The 401(k), Social Security and Role of IndividualsAbout half of all Americans surveyed view the 401(k) as the best retirement savings vehicle when asked to select from a list of options (52% among affluent; 49% among those with less than $250,000 in assets). Not surprisingly, affluent Americans contribute a higher percentage of their salary (median=12%) to their 401k plan than those with less than $250,000 in assets (median=7%). Additionally, affluent Americans expect Social Security to play a smaller role in their retirement than those with less than $250,000 in assets , who expect Social Security to cover a higher median percentage of their monthly retirement income (median=20% compared to 25%). However, both groups have similar expectations on the following:
- When asked to assign a proportion of responsibility for funding their retirement, the majority (50%) assigned responsibility to the individual through saving and investment, followed by the employer though a pension (25%) and by the government through Social Security (20% by the affluent and 25% for those with less than $250,000 in assets).
- They expect to begin taking Social Security payments at the median age of 65.
- Similarly among those not retired, majorities of affluent (78%) and those with less than $250,000 in assets, (71%) believe they will have the option of delaying the age at which they begin taking Social Security so that they’ll receive higher payments.
- Majorities of the affluent (54%) and those with less than $250,000 in assets (61%) are not willing to take a reduction in their Social Security and/or Medicare benefits even if it would help the country head towards a path to reduce its debt burden.
- Affluent women (45%) are more likely to be willing to take a reduction in their Social Security and/or Medicare benefits than women with less than $250,000 in assets (30%), but there is no such difference among the men in both groups (36/37%).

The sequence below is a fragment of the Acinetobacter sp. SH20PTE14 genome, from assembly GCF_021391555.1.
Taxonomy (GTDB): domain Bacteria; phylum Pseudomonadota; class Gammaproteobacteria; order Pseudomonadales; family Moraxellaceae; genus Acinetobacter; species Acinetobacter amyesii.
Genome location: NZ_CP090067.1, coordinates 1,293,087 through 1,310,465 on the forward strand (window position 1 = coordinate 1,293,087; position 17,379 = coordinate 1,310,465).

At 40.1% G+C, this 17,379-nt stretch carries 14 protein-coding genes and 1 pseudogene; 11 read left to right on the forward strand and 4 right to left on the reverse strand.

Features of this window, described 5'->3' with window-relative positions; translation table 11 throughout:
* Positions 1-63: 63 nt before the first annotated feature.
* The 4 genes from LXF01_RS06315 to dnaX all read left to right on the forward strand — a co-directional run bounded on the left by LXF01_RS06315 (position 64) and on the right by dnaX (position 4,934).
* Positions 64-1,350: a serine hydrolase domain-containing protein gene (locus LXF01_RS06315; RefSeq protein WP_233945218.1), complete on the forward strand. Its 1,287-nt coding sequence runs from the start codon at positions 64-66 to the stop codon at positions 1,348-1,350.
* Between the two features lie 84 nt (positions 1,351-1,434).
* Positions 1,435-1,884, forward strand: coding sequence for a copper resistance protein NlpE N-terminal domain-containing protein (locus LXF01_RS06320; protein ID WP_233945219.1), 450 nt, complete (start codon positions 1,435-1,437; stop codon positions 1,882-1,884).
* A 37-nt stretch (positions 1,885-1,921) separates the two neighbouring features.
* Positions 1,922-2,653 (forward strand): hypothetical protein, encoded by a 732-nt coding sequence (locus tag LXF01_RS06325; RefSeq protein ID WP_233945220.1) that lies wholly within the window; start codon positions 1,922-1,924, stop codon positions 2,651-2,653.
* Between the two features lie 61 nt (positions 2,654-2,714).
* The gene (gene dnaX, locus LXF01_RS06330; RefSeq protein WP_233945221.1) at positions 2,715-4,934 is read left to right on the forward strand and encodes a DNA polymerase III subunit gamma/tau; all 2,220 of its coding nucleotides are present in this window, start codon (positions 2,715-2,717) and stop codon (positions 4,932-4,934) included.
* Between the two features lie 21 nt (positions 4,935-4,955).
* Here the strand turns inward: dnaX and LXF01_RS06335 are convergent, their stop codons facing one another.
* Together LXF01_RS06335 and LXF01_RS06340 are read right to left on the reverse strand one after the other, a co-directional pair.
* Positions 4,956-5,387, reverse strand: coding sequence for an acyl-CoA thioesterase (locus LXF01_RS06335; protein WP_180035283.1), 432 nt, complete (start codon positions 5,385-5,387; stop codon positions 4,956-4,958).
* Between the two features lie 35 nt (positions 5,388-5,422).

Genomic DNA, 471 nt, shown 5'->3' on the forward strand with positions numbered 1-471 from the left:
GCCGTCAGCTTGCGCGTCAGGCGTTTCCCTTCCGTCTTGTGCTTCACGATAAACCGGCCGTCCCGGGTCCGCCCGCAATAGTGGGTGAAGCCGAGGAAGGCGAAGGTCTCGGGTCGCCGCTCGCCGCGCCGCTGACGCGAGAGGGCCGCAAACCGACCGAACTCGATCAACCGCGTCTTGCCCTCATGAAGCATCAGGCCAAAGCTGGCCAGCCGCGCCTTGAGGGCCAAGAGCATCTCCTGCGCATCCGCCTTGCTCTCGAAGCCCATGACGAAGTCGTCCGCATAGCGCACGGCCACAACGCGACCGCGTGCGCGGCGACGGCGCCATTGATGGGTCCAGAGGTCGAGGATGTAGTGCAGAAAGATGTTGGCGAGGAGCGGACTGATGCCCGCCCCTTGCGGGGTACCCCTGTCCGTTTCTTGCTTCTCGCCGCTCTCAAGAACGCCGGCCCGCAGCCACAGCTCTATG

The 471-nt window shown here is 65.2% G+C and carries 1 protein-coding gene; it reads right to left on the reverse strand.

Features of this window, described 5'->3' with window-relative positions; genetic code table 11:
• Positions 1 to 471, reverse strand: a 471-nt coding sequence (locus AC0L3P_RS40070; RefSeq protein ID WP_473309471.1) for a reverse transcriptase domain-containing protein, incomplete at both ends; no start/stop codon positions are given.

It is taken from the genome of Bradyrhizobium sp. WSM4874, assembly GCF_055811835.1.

Data were weighted as needed to represent the population of those meeting the qualification criteria. Figures for education, age, gender, race/ethnicity, region, household income, investable assets, number of adults in the household, and number of phone lines (to adjust for probability of selection) were weighted where necessary to bring them in line with their actual proportions in the population.About Wells Fargo Wells Fargo & Company (NYSE: WFC) is a nationwide, diversified, community-based financial services company with $1.4 trillion in assets. Founded in 1852 and headquartered in San Francisco, Wells Fargo provides banking, insurance, investments, mortgage, and consumer and commercial finance through more than 9,000 stores, 12,000 ATMs, the Internet ( wellsfargo.com), and has offices in more than 35 countries to support the bank’s customers who conduct business in the global economy. With more than 265,000 team members, Wells Fargo serves one in three households in the United States. Wells Fargo & Company was ranked No. 26 on Fortune’s 2012 rankings of America’s largest corporations. Wells Fargo’s vision is to satisfy all our customers’ financial needs and help them succeed financially. About Harris Interactive Harris Interactive is one of the world's leading custom market research firms, leveraging research, technology and business acumen to transform relevant insight into actionable foresight. Known widely for the Harris Poll and for pioneering innovative research methodologies, Harris offers expertise in a wide range of industries including healthcare, technology, public affairs, energy, telecommunications, financial services, insurance, media, retail, restaurant and consumer package goods. Serving clients in over 215 countries and territories through our North American and European offices and a network of independent market research firms, Harris specializes in delivering research solutions that help us - and our clients - stay ahead of what's next. For more information, please visit www.harrisinteractive.com.